When you start to do some research and browsing through the different types of flooring materials available, you might start to see some very popular reviews or trends on laminate. But, what is laminate exactly? How is it made? Does it have any chemicals added to it like vinyl? These, and many other questions, are going to be answered below.
What Is Laminate Flooring Made From?
Laminate flooring is essentially comprised of layers. These layers are what make it look, feel and act the way it does. These layers include:
A Wear Layer: This is the top most layer of the flooring and it’s the one that you visually see when you look at the flooring. This clear top layer is the layer that provides the durability of the flooring and it’s the layer that helps keep stains and fading away.
A Design Layer: Really, this is the layer you can also see since the top layer is clear. This layer is where the photographic images go. You can choose from wood, tile, stone and more. Since it’s a photographic image, anything can be photographed really, have it be granules of sand, a leather couch, a wooden desk, etc. and it can be “printed” onto the wood. This is perfect for people who want a customized option or they want it to specifically “match” with other objects in the room. The image is a high resolution and very detailed image. This is also one of the reasons why it looks like real wood, because real wood was photographed to imitate it.
The Inner Core Layer: This is the layer that has the high density fiberboard aka HDF, which is made from wood fibers that have been fused with a resin. This is what makes this material so strong, so durable, and quite moisture resistant.
The Backing Layer: This is the last layer in the flooring and it’s placed at the very bottom. This has a moisture barrier shield that will keep the flooring from warping.
Is Laminate Flooring New?
The quick answer, no. Laminate flooring has actually been around since the 1970s, but of course with technology these days, the floors you have available to you now versus the flooring that was available back then is much more beautiful, stable, durable, and longer lasting. Back then in the 70s, this laminate flooring sold like hot cakes, just like it does today, because it was an alternative (and cheaper) option for people that really loved the hardwood look, but simply didn’t have enough money to get it in their homes. Back then though, compared to the product available to you today, the laminate looked a little more plastic-y. Today, you can fool almost anyone into believing that you spent thousands of dollars on a hardwood floor, when really it’s just a more affordable version. Today, you don’t have to sacrifice look for affordability – instead you can have both.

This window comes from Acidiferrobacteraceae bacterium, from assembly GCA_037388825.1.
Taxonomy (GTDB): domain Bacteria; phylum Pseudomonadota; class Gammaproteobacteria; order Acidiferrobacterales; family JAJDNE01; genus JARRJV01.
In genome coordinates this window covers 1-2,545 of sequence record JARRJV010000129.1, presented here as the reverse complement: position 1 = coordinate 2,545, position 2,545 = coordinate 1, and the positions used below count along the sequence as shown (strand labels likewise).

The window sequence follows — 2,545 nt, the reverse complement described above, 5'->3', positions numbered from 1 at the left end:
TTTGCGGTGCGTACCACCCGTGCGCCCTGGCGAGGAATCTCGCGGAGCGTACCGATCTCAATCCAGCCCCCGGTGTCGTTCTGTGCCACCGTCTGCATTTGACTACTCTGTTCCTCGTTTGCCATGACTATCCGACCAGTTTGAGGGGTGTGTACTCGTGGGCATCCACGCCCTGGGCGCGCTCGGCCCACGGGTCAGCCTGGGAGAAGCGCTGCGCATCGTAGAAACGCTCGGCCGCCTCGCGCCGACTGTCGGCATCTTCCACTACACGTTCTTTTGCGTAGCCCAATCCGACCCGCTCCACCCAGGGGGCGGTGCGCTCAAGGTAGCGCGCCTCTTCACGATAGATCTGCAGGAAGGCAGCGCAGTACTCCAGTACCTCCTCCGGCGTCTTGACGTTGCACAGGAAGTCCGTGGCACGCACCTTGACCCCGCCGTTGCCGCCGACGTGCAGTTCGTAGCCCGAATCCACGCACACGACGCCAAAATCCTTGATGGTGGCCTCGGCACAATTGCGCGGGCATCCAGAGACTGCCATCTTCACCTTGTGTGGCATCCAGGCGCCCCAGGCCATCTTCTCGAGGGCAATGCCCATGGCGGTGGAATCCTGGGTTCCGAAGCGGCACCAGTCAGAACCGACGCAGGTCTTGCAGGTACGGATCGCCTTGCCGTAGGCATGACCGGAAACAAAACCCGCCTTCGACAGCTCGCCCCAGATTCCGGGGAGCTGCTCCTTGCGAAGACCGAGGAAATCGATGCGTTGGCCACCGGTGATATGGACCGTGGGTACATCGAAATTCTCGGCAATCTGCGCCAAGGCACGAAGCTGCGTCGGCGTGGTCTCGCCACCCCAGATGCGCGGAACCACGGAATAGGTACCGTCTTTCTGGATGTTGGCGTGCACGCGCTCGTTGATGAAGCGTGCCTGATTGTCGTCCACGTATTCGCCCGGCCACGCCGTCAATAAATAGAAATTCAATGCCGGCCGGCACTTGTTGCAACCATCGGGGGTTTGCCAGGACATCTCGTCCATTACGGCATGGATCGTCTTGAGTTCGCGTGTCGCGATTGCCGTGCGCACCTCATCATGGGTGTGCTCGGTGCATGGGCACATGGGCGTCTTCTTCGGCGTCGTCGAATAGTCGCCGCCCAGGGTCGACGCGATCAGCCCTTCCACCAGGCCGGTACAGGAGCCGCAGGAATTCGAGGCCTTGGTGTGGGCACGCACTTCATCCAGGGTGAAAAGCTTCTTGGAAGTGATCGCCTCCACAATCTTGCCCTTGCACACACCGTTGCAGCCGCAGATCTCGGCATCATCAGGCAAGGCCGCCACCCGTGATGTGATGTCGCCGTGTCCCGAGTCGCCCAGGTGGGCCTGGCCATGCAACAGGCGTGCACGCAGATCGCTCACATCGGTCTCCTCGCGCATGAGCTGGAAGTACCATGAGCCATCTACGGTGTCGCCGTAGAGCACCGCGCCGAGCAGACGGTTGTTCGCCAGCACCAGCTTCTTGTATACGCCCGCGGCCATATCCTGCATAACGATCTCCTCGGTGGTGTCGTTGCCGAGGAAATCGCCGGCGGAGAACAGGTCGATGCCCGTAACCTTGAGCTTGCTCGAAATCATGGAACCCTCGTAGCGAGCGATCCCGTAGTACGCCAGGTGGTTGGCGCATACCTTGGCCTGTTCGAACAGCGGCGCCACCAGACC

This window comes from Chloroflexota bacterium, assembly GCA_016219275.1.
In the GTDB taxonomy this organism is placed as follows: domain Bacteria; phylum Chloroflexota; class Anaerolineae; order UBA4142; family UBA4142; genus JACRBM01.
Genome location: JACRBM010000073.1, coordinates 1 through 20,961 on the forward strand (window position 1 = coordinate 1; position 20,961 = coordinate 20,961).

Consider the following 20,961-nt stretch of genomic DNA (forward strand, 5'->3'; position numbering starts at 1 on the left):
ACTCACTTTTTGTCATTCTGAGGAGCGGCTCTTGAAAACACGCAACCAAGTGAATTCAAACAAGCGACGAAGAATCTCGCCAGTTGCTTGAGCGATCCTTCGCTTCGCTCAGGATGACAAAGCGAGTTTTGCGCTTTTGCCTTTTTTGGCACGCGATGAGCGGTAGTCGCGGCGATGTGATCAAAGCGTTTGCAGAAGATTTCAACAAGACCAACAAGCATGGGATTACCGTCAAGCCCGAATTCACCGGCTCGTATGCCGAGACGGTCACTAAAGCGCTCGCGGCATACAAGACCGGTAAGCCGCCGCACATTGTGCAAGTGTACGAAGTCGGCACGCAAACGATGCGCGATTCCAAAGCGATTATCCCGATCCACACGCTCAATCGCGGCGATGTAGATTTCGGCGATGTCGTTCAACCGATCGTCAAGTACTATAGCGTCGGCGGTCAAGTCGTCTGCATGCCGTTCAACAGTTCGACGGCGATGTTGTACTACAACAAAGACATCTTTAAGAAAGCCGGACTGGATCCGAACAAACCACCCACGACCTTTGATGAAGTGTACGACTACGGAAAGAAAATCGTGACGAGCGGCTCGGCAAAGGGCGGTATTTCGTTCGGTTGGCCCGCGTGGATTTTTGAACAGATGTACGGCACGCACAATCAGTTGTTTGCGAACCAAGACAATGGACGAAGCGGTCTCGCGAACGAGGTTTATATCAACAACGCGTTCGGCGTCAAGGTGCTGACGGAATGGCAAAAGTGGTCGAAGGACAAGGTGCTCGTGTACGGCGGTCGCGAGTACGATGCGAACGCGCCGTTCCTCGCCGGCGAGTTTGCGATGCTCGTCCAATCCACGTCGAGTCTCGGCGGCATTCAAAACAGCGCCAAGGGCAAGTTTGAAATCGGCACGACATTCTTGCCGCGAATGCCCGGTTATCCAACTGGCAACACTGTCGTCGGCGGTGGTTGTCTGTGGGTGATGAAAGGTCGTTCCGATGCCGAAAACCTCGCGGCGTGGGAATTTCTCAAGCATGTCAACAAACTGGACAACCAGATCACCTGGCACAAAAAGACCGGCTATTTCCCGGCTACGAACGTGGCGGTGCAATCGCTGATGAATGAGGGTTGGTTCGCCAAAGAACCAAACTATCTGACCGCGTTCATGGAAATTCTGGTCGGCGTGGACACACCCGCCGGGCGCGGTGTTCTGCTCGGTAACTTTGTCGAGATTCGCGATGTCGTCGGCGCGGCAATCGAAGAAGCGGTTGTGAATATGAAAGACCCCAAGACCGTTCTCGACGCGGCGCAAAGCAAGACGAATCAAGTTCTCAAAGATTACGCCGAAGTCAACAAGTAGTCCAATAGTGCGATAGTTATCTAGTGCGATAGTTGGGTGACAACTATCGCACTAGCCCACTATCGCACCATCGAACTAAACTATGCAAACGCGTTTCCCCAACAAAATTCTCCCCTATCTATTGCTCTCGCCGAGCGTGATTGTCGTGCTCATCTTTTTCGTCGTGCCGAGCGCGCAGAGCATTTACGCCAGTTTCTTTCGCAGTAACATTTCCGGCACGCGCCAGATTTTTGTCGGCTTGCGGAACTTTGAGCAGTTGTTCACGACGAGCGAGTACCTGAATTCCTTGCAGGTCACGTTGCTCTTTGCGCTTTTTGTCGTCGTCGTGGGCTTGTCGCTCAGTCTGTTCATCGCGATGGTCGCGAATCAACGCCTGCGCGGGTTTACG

Laminate Flooring Ac Ratings
According to tilemarkets.com, each laminate flooring will have its own set of ac rating or classification guidelines. Whenever you wish to install laminate in your home, I really suggest that you follow these guidelines closely. Not only to make sure that you have the right rating in the right rooms, but also because you might be spending more on your flooring than you need to. Here is a little ratings image for you so you can get a better handle on how the ratings where and for which rooms.
As you can see from the image above, there are 6 classifications. 1 for example, is good for guest rooms and bedrooms. AC1 is also the cheapest. On the other hand, AC5 is for commercial use strictly, not only because it’s stronger and longer lasting, but also because it’s more expensive – highly expensive. These are guidelines you will want to follow in terms of durability for each specific room, but as mentioned, because you also want to make sure you aren’t spending more than you have to. Remember, these laminate floors allow you to have beauty and appeal as well as affordability.
Designs and Styles of Flooring
Laminate flooring not only comes in any photographic image you can print the flooring from, and it also comes in all sorts of textures, patterns, stains/colors, from gray to walnut to cherry, oak, black, white and everything else in between. You can also choose from different types of woods, such as handscraped, specialty wood and traditional wood. Glosses are also available; high, medium and low. If that wasn’t enough choices, you can also choose from the flooring plank sizes and thicknesses as well you also should visit North American Laminate Flooring Association at nalfa.com for buyers guide. Which is really nice because it allows you to match it up not only to your decorating style, but the style of your home. Thicker planks (wider) look better in a modern home, while thinner planks go really well in a traditional home.